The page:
Pen’s life is all about secrets: the secret of the city’s spirits, deities and monsters her best friend Beth discovered, living just beyond the notice of modern Londoners; the secret of how she got the intricate scars that disfigure her so cruelly – and the most closely guarded secret of all: Parva, her mirror-sister, forged from her reflections in a school bathroom mirror.

So a little while back I read the first of the SkyScraper Throne novels “
Nov 23, 2016 rated it it was ok  ·  review of another edition
Shelves: fantasy, young-adult
I am struggling with these ones.

The setting is incredibly creative and the imaginative creations are really intriguing. However (as my struggle statement indicated to you), I am finding it really difficult regarding the story progression. The story ebbs and waves so for long stretches my interest dwindles to be suddenly piqued and then dwindles again...
I also am really not too keen on the characters. They just aren't connecting with me and I feel that there's just a little too many abstract conc
Nov 11, 2013 rated it really liked it  ·  review of another edition
Shelves: read-in-2013
Originally posted at

A few weeks back I read Tom Pollock's debut, The City's Son, and I was left quite speechless. It was something totally new, the world that Tom Pollock envisioned definite had a lot of alluring features and really managed to set itself apart in the competitive world of alluring features. In this first book in the series we were introduced to several characters and even though Fil isn't featuring in the second book, Beth and Pen more mak
The Review:

“Wow. If you thought that Tom Pollock could not get any better, think again - The Glass Republic cements The Skyscraper Throne Trilogy’s place as one of the greatest urban fantasy works that I’ve had the pleasure to read, and we haven’t even had the third book yet. If you enjoyed books by Neil Gaiman or Kate Griffin then you’ll love this series.” ~Bane of Kings, The Founding Fields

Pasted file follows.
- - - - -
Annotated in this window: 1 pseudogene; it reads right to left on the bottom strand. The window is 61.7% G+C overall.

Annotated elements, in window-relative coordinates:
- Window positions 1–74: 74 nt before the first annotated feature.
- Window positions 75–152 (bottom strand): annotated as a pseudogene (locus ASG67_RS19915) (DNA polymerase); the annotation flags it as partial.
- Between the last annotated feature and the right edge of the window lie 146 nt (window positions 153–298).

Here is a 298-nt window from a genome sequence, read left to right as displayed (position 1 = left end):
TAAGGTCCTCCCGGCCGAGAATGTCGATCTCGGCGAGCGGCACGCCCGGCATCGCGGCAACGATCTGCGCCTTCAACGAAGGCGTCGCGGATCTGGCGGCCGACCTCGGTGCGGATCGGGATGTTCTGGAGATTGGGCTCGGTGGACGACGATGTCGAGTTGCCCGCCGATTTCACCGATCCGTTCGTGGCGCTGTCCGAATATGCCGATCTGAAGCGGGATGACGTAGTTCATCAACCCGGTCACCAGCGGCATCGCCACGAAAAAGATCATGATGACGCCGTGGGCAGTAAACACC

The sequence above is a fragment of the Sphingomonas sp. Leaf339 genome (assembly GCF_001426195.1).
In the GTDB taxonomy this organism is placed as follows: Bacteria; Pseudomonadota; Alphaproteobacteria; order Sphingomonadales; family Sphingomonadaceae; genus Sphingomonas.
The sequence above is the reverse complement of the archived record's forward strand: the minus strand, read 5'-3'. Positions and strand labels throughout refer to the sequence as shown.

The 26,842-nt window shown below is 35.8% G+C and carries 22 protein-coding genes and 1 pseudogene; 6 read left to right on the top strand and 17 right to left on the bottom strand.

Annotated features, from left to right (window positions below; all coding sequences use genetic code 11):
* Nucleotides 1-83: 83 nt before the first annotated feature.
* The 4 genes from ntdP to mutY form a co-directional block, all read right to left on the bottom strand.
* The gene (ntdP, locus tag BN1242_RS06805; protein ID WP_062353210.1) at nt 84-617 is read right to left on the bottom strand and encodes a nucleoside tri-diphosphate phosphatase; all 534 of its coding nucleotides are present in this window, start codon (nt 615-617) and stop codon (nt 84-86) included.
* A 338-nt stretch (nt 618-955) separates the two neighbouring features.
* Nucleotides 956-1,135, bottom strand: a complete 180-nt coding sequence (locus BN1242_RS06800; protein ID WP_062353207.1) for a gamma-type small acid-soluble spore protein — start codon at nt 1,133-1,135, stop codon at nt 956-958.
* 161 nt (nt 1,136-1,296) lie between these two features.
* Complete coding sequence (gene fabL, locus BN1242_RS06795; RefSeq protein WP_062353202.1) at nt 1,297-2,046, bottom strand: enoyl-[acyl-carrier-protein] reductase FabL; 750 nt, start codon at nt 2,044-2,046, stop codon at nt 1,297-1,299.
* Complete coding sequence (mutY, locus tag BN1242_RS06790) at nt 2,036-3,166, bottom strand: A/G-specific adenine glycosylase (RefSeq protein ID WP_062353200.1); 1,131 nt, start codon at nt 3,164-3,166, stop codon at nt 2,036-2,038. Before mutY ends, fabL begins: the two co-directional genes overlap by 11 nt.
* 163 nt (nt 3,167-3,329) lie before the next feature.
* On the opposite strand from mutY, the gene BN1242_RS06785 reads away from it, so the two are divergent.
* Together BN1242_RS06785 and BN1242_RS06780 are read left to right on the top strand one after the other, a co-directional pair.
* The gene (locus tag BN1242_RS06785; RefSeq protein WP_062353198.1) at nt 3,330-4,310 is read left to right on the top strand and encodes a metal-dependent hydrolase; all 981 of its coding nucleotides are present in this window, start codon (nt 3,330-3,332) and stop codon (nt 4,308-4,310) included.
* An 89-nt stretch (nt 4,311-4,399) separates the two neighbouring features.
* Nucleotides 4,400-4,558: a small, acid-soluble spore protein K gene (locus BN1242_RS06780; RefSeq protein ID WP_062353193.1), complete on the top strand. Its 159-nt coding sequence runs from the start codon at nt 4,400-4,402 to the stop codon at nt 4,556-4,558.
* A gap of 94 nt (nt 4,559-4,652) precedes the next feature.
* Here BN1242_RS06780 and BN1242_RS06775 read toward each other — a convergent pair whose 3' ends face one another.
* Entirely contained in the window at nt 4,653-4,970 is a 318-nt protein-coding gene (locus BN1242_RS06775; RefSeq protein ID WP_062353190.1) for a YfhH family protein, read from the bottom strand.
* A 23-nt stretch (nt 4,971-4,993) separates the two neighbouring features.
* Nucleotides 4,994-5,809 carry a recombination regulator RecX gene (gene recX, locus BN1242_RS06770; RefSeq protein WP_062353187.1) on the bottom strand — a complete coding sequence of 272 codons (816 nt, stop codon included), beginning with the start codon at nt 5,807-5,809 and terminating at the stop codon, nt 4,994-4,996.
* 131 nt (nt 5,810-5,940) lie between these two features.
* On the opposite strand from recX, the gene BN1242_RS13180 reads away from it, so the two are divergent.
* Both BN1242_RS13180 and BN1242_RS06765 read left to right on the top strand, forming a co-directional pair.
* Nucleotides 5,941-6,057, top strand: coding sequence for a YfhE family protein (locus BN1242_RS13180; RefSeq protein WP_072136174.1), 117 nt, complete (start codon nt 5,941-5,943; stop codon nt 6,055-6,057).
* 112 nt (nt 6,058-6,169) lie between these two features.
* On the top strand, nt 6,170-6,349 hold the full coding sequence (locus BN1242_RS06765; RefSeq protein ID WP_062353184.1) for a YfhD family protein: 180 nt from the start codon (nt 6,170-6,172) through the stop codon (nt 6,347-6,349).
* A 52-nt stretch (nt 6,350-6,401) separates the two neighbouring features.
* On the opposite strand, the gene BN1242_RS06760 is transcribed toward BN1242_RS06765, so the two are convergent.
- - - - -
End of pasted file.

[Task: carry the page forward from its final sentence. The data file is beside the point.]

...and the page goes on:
The City’s Son was a book that made it onto my ‘Best 25 no
Aug 23, 2013 rated it it was amazing  ·  review of another edition
I liked the “City’s Son”, liked, not loved. It was an imaginative, original book, but for the first part it lacked the connection I so value with the characters. I liked it enough though to read the second book “The Glass Republic”, which I received from Jo Fletcher Books (seriously, thank you!). I’d read raving reviews about “The Glass Republic” before starting it, so I began my second journey into Pollock’s London with high expectation. And boy, it didn’t disappoint. Not at all. Such a great b ...more
Jul 26, 2013 rated it really liked it  ·  review of another edition
I hate Tom Pollock. There, I’ve finally said it. I’m sorry if this upsets you, but it’s true. He’s just so bloody good at the whole urban fantasy thing. Damn him and his bucket-loads of talent. Now, don’t get me wrong, I enjoyed The City’s Son. It was undeniably entertaining stuff, but it turns out that The Glass Republic is even better. Building successfully on the promise shown by its predecessor, it’s just great from beginning to end.

Parva ‘Pen’ Khan is the focus in The Glass Republic. She su
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I previously read the first book of this series, The City’s Son, back in April and I really enjoyed it. It reminded me of a YA version of Neil Gaiman’s Neverwhere. So, when I was approached to review the sequel, I was extremely excited! I wanted to know how the story continued for Beth without Fil, and how Pen was able to piece her life back together. Let me tell you, The Glass Republic by Tom Pollock completely BLOWS the first book out of the water
Alysa H.
Dec 05, 2016 rated it it was amazing  ·  review of another edition
Shelves: netgalley
SO GOOD. One of those rare sequels that's significantly better than the first book.